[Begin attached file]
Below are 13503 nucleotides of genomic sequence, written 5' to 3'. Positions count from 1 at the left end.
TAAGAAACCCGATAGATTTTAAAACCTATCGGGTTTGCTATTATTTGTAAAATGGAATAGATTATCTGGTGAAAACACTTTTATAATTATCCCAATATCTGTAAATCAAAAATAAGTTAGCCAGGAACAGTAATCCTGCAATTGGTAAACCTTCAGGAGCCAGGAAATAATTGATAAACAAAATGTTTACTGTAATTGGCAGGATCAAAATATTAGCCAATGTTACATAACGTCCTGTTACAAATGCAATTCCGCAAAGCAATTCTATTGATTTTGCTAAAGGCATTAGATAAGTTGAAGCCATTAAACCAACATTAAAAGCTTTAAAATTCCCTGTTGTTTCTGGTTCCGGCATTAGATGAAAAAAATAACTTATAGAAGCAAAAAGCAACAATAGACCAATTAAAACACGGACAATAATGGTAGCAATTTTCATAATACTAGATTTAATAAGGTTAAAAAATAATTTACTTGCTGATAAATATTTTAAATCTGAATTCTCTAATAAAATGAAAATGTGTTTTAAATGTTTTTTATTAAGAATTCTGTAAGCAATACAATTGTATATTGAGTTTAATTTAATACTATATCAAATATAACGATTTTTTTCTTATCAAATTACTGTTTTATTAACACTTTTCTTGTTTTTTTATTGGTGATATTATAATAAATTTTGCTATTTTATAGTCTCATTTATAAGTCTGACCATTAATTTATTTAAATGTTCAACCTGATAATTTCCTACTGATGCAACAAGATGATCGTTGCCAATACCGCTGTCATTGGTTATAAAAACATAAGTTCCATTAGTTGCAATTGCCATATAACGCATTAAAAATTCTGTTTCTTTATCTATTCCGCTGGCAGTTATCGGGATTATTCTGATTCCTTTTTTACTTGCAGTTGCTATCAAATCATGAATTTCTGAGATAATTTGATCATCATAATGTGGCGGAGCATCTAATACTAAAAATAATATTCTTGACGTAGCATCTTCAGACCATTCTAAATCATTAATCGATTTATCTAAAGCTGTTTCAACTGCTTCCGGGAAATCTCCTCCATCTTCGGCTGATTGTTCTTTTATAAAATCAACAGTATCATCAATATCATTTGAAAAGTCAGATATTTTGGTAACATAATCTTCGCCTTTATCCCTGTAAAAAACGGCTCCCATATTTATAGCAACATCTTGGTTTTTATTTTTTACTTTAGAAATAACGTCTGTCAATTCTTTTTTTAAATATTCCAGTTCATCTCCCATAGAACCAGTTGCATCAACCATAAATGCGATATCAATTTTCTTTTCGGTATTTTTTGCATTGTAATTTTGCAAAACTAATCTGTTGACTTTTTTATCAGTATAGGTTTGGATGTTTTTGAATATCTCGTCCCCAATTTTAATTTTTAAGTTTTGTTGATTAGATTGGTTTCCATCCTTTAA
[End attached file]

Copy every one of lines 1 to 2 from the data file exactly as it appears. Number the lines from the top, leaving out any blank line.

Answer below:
Below are 13503 nucleotides of genomic sequence, written 5' to 3'. Positions count from 1 at the left end.
TAAGAAACCCGATAGATTTTAAAACCTATCGGGTTTGCTATTATTTGTAAAATGGAATAGATTATCTGGTGAAAACACTTTTATAATTATCCCAATATCTGTAAATCAAAAATAAGTTAGCCAGGAACAGTAATCCTGCAATTGGTAAACCTTCAGGAGCCAGGAAATAATTGATAAACAAAATGTTTACTGTAATTGGCAGGATCAAAATATTAGCCAATGTTACATAACGTCCTGTTACAAATGCAATTCCGCAAAGCAATTCTATTGATTTTGCTAAAGGCATTAGATAAGTTGAAGCCATTAAACCAACATTAAAAGCTTTAAAATTCCCTGTTGTTTCTGGTTCCGGCATTAGATGAAAAAAATAACTTATAGAAGCAAAAAGCAACAATAGACCAATTAAAACACGGACAATAATGGTAGCAATTTTCATAATACTAGATTTAATAAGGTTAAAAAATAATTTACTTGCTGATAAATATTTTAAATCTGAATTCTCTAATAAAATGAAAATGTGTTTTAAATGTTTTTTATTAAGAATTCTGTAAGCAATACAATTGTATATTGAGTTTAATTTAATACTATATCAAATATAACGATTTTTTTCTTATCAAATTACTGTTTTATTAACACTTTTCTTGTTTTTTTATTGGTGATATTATAATAAATTTTGCTATTTTATAGTCTCATTTATAAGTCTGACCATTAATTTATTTAAATGTTCAACCTGATAATTTCCTACTGATGCAACAAGATGATCGTTGCCAATACCGCTGTCATTGGTTATAAAAACATAAGTTCCATTAGTTGCAATTGCCATATAACGCATTAAAAATTCTGTTTCTTTATCTATTCCGCTGGCAGTTATCGGGATTATTCTGATTCCTTTTTTACTTGCAGTTGCTATCAAATCATGAATTTCTGAGATAATTTGATCATCATAATGTGGCGGAGCATCTAATACTAAAAATAATATTCTTGACGTAGCATCTTCAGACCATTCTAAATCATTAATCGATTTATCTAAAGCTGTTTCAACTGCTTCCGGGAAATCTCCTCCATCTTCGGCTGATTGTTCTTTTATAAAATCAACAGTATCATCAATATCATTTGAAAAGTCAGATATTTTGGTAACATAATCTTCGCCTTTATCCCTGTAAAAAACGGCTCCCATATTTATAGCAACATCTTGGTTTTTATTTTTTACTTTAGAAATAACGTCTGTCAATTCTTTTTTTAAATATTCCAGTTCATCTCCCATAGAACCAGTTGCATCAACCATAAATGCGATATCAATTTTCTTTTCGGTATTTTTTGCATTGTAATTTTGCAAAACTAATCTGTTGACTTTTTTATCAGTATAGGTTTGGATGTTTTTGAATATCTCGTCCCCAATTTTAATTTTTAAGTTTTGTTGATTAGATTGGTTTCCATCCTTTAA